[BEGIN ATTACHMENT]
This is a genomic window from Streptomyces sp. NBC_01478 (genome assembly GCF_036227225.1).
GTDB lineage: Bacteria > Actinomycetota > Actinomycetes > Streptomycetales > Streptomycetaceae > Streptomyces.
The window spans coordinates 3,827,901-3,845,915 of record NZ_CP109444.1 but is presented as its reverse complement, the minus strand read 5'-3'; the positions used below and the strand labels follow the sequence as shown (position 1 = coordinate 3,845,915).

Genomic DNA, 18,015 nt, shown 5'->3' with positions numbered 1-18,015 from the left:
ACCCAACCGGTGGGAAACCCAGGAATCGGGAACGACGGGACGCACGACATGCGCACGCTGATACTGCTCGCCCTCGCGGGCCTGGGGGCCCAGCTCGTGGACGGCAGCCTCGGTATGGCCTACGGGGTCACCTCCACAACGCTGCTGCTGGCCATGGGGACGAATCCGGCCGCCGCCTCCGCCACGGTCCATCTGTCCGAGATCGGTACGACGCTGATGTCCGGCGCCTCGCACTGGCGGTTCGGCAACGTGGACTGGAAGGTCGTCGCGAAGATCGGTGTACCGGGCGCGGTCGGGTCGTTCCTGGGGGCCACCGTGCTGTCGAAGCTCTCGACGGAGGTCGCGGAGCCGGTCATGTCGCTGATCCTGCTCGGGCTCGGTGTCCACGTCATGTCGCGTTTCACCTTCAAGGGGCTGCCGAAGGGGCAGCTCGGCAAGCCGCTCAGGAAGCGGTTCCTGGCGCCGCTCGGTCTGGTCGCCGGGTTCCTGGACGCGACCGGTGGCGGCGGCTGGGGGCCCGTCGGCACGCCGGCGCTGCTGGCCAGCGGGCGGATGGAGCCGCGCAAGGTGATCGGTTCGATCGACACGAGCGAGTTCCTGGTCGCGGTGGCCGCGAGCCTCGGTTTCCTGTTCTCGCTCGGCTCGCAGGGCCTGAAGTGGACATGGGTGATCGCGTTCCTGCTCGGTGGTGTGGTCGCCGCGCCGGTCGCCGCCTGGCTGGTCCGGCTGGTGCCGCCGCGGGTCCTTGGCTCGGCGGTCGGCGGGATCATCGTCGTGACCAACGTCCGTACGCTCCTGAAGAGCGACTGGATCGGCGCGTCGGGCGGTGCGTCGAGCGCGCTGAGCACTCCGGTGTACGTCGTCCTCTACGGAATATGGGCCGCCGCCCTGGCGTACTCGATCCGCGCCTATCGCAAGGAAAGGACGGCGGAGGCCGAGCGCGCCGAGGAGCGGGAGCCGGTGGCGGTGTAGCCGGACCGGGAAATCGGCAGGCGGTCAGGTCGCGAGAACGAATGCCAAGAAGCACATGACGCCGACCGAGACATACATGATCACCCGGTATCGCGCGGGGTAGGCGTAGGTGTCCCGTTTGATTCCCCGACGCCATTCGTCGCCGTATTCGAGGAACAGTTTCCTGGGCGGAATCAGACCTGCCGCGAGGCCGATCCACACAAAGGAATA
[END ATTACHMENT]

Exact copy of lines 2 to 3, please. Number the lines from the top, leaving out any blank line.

GTDB lineage: Bacteria > Actinomycetota > Actinomycetes > Streptomycetales > Streptomycetaceae > Streptomyces.
The window spans coordinates 3,827,901-3,845,915 of record NZ_CP109444.1 but is presented as its reverse complement, the minus strand read 5'-3'; the positions used below and the strand labels follow the sequence as shown (position 1 = coordinate 3,845,915).